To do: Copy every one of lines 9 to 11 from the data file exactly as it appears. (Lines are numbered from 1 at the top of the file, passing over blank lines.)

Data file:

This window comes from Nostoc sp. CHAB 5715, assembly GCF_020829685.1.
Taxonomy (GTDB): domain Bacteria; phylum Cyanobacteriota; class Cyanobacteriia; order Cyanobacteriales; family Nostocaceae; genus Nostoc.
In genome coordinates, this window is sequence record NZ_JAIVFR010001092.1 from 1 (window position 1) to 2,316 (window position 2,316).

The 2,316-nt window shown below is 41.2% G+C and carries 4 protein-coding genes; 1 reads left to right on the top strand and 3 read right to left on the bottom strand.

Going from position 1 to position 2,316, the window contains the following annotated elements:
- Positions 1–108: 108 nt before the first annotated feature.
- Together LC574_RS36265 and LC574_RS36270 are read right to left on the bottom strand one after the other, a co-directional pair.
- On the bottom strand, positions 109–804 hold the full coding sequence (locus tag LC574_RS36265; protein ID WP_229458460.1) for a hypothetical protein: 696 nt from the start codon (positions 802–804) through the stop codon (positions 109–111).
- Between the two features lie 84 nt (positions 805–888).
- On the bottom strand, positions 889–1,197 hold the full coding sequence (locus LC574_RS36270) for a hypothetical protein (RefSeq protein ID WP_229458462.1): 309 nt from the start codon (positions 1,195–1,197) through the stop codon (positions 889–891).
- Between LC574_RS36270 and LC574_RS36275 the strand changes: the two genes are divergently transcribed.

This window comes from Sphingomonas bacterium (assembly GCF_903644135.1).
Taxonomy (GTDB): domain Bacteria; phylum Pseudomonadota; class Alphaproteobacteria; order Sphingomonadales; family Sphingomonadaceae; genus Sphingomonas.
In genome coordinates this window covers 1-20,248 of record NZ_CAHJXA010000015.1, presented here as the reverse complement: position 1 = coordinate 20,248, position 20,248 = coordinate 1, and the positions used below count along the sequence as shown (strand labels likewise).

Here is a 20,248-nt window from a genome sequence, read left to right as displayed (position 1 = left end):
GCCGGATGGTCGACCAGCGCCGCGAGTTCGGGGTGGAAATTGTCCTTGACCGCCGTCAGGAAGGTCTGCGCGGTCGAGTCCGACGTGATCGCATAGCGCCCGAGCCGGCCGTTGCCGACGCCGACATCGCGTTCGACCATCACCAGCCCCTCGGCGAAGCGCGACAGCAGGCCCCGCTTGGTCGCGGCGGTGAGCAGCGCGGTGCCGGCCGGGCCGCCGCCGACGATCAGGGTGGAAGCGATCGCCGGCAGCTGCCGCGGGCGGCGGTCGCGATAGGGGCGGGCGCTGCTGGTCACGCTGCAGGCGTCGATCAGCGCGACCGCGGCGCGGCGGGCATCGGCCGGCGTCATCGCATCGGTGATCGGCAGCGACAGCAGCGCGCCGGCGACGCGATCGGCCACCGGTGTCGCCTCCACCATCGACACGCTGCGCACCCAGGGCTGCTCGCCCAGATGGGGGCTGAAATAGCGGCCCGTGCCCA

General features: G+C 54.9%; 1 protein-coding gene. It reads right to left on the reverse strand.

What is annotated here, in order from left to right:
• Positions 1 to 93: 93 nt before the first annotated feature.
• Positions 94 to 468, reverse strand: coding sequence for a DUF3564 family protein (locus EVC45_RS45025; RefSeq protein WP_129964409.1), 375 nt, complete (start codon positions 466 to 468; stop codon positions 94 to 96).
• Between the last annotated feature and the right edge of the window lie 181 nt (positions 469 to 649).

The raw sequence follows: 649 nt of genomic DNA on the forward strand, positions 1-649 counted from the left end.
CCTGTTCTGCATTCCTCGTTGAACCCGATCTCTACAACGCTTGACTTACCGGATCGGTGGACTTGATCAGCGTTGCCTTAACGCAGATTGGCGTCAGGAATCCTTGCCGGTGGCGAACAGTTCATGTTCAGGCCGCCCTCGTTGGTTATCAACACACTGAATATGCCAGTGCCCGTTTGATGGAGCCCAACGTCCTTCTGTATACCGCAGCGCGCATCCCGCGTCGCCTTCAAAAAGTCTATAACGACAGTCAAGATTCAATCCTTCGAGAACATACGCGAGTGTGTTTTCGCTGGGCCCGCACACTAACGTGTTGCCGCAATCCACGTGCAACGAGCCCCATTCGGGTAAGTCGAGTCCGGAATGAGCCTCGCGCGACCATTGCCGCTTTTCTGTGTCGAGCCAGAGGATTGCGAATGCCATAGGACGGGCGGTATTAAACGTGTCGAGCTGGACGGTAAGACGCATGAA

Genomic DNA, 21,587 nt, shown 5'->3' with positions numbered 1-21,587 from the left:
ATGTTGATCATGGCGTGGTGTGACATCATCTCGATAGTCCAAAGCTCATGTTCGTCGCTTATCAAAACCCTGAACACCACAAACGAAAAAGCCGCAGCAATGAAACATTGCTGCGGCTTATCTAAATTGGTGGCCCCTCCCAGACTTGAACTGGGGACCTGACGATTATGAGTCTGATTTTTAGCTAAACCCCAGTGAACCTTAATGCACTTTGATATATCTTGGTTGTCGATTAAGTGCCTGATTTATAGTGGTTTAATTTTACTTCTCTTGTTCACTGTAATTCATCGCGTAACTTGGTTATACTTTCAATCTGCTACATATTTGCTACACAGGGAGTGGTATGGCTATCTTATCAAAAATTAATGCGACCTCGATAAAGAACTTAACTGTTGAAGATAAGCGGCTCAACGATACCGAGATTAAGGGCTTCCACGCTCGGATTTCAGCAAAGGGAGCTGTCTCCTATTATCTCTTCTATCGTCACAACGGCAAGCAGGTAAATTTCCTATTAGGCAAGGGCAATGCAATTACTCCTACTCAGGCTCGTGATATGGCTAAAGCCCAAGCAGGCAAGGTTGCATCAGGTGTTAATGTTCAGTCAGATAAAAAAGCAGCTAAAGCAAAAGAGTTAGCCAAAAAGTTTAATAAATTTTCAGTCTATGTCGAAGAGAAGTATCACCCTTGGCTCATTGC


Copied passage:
- Between the two features lie 84 nt (positions 805–888).
- On the bottom strand, positions 889–1,197 hold the full coding sequence (locus LC574_RS36270) for a hypothetical protein (RefSeq protein ID WP_229458462.1): 309 nt from the start codon (positions 1,195–1,197) through the stop codon (positions 889–891).
- Between LC574_RS36270 and LC574_RS36275 the strand changes: the two genes are divergently transcribed.